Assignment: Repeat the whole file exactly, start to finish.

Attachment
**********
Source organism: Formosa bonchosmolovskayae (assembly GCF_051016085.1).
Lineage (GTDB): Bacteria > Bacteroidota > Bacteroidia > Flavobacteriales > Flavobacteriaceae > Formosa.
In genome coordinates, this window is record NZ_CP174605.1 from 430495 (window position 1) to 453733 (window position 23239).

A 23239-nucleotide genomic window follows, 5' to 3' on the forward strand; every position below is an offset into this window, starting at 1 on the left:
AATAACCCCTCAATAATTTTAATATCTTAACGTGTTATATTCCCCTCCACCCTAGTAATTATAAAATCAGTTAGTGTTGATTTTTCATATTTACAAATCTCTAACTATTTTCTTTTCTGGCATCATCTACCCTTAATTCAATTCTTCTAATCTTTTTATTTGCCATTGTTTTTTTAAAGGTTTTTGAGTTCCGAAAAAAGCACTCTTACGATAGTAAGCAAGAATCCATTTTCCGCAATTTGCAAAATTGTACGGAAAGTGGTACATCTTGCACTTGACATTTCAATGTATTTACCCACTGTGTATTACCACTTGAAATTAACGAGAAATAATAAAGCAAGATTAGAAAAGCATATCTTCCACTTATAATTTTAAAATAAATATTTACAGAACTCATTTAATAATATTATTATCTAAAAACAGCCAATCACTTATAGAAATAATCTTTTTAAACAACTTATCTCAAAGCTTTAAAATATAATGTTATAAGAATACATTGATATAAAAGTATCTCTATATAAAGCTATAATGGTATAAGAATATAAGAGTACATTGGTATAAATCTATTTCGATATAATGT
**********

Source organism: Formosa bonchosmolovskayae (assembly GCF_051016085.1).
Lineage (GTDB): Bacteria > Bacteroidota > Bacteroidia > Flavobacteriales > Flavobacteriaceae > Formosa.
In genome coordinates, this window is record NZ_CP174605.1 from 430495 (window position 1) to 453733 (window position 23239).

A 23239-nucleotide genomic window follows, 5' to 3' on the forward strand; every position below is an offset into this window, starting at 1 on the left:
AATAACCCCTCAATAATTTTAATATCTTAACGTGTTATATTCCCCTCCACCCTAGTAATTATAAAATCAGTTAGTGTTGATTTTTCATATTTACAAATCTCTAACTATTTTCTTTTCTGGCATCATCTACCCTTAATTCAATTCTTCTAATCTTTTTATTTGCCATTGTTTTTTTAAAGGTTTTTGAGTTCCGAAAAAAGCACTCTTACGATAGTAAGCAAGAATCCATTTTCCGCAATTTGCAAAATTGTACGGAAAGTGGTACATCTTGCACTTGACATTTCAATGTATTTACCCACTGTGTATTACCACTTGAAATTAACGAGAAATAATAAAGCAAGATTAGAAAAGCATATCTTCCACTTATAATTTTAAAATAAATATTTACAGAACTCATTTAATAATATTATTATCTAAAAACAGCCAATCACTTATAGAAATAATCTTTTTAAACAACTTATCTCAAAGCTTTAAAATATAATGTTATAAGAATACATTGATATAAAAGTATCTCTATATAAAGCTATAATGGTATAAGAATATAAGAGTACATTGGTATAAATCTATTTCGATATAATGT